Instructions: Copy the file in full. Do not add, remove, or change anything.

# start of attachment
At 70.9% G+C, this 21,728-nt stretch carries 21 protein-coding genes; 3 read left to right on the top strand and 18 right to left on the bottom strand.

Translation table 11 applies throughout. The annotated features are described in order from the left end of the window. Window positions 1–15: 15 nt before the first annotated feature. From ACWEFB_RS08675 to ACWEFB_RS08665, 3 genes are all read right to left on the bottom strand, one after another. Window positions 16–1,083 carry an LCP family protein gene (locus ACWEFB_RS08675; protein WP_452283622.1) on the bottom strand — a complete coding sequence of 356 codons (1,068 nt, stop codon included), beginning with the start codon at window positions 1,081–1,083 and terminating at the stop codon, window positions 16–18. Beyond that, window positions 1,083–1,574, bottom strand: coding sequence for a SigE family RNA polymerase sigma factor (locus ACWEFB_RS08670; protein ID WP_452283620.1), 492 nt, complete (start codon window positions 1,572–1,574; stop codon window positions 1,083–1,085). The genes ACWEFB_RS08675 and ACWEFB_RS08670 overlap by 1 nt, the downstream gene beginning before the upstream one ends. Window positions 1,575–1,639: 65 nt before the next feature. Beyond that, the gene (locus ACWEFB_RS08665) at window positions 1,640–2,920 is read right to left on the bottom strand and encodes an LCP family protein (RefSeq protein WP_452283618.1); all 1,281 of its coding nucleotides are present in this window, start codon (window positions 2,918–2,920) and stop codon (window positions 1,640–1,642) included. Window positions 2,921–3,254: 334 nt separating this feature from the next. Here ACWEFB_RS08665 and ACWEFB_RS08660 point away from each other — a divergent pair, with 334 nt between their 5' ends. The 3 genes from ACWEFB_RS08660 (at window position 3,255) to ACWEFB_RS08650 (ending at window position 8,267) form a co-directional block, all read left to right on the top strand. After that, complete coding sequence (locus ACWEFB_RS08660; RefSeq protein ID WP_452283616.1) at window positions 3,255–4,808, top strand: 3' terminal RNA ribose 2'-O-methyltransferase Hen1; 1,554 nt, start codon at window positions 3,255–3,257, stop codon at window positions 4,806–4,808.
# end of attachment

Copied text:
At 70.9% G+C, this 21,728-nt stretch carries 21 protein-coding genes; 3 read left to right on the top strand and 18 right to left on the bottom strand.

Translation table 11 applies throughout. The annotated features are described in order from the left end of the window. Window positions 1–15: 15 nt before the first annotated feature. From ACWEFB_RS08675 to ACWEFB_RS08665, 3 genes are all read right to left on the bottom strand, one after another. Window positions 16–1,083 carry an LCP family protein gene (locus ACWEFB_RS08675; protein WP_452283622.1) on the bottom strand — a complete coding sequence of 356 codons (1,068 nt, stop codon included), beginning with the start codon at window positions 1,081–1,083 and terminating at the stop codon, window positions 16–18. Beyond that, window positions 1,083–1,574, bottom strand: coding sequence for a SigE family RNA polymerase sigma factor (locus ACWEFB_RS08670; protein ID WP_452283620.1), 492 nt, complete (start codon window positions 1,572–1,574; stop codon window positions 1,083–1,085). The genes ACWEFB_RS08675 and ACWEFB_RS08670 overlap by 1 nt, the downstream gene beginning before the upstream one ends. Window positions 1,575–1,639: 65 nt before the next feature. Beyond that, the gene (locus ACWEFB_RS08665) at window positions 1,640–2,920 is read right to left on the bottom strand and encodes an LCP family protein (RefSeq protein WP_452283618.1); all 1,281 of its coding nucleotides are present in this window, start codon (window positions 2,918–2,920) and stop codon (window positions 1,640–1,642) included. Window positions 2,921–3,254: 334 nt separating this feature from the next. Here ACWEFB_RS08665 and ACWEFB_RS08660 point away from each other — a divergent pair, with 334 nt between their 5' ends. The 3 genes from ACWEFB_RS08660 (at window position 3,255) to ACWEFB_RS08650 (ending at window position 8,267) form a co-directional block, all read left to right on the top strand. After that, complete coding sequence (locus ACWEFB_RS08660; RefSeq protein ID WP_452283616.1) at window positions 3,255–4,808, top strand: 3' terminal RNA ribose 2'-O-methyltransferase Hen1; 1,554 nt, start codon at window positions 3,255–3,257, stop codon at window positions 4,806–4,808.